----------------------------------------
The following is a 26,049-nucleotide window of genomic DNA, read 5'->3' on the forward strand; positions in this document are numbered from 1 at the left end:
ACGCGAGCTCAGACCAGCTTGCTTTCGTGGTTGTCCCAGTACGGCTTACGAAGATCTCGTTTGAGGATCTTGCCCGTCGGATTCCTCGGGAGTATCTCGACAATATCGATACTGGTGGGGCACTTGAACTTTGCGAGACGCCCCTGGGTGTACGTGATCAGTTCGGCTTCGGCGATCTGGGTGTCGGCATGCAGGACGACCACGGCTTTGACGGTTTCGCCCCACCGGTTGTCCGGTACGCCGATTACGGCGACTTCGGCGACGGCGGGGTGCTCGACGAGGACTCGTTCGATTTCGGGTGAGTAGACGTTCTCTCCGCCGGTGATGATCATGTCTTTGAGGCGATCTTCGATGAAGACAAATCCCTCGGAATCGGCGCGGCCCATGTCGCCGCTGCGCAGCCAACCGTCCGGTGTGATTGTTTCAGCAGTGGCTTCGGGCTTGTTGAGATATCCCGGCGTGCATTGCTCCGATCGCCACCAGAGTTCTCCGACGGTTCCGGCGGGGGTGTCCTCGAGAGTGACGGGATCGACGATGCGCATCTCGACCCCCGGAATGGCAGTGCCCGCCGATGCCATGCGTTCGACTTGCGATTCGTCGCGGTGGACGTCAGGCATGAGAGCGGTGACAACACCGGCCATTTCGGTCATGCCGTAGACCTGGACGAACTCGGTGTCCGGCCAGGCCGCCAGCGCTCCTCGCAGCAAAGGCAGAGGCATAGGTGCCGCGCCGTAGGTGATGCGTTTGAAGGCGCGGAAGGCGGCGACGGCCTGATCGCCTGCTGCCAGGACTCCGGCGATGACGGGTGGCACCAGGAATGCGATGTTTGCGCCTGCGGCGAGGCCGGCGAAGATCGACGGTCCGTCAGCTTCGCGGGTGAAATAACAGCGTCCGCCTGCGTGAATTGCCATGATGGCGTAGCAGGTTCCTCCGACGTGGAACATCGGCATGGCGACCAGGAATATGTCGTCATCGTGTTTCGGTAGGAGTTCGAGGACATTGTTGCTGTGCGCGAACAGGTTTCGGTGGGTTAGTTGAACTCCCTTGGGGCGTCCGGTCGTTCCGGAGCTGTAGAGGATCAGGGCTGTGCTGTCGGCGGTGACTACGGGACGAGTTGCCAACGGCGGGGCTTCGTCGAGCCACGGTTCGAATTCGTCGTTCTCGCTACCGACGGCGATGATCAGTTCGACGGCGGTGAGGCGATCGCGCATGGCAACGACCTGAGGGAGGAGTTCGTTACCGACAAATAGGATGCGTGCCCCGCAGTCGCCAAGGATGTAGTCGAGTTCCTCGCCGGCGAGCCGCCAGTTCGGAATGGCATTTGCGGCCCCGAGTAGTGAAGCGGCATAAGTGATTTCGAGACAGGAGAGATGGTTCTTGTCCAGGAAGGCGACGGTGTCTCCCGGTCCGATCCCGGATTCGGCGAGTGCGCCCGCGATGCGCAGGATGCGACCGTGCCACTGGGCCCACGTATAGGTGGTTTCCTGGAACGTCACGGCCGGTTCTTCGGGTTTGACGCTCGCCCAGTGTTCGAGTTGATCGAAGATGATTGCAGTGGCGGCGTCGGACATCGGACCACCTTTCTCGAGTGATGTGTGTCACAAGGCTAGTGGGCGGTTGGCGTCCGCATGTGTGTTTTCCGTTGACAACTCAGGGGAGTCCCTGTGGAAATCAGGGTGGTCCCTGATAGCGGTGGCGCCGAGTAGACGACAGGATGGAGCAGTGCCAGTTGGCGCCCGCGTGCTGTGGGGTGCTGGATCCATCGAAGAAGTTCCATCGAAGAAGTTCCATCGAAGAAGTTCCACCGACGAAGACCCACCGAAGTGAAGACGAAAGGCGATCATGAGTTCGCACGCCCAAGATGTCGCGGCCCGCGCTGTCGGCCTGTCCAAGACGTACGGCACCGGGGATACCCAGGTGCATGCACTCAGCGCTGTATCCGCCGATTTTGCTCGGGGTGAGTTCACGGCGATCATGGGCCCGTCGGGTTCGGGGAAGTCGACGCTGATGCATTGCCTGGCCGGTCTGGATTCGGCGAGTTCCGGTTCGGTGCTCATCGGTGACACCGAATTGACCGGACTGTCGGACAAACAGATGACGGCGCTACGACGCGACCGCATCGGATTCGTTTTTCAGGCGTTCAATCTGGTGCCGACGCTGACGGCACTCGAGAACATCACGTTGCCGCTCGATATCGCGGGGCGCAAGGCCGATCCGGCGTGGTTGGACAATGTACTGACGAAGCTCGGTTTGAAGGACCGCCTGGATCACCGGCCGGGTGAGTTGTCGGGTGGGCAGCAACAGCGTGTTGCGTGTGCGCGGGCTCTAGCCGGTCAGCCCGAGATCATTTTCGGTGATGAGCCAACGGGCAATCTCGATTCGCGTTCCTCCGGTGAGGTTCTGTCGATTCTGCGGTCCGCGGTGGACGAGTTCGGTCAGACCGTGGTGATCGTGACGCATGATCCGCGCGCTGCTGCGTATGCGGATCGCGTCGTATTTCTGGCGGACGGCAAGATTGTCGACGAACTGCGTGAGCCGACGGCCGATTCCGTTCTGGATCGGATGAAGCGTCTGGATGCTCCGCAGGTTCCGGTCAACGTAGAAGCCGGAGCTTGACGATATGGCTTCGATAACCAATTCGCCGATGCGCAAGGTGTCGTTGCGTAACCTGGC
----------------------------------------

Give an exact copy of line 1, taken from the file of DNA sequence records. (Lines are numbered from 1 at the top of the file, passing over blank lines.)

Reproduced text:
The following is a 26,049-nucleotide window of genomic DNA, read 5'->3' on the forward strand; positions in this document are numbered from 1 at the left end: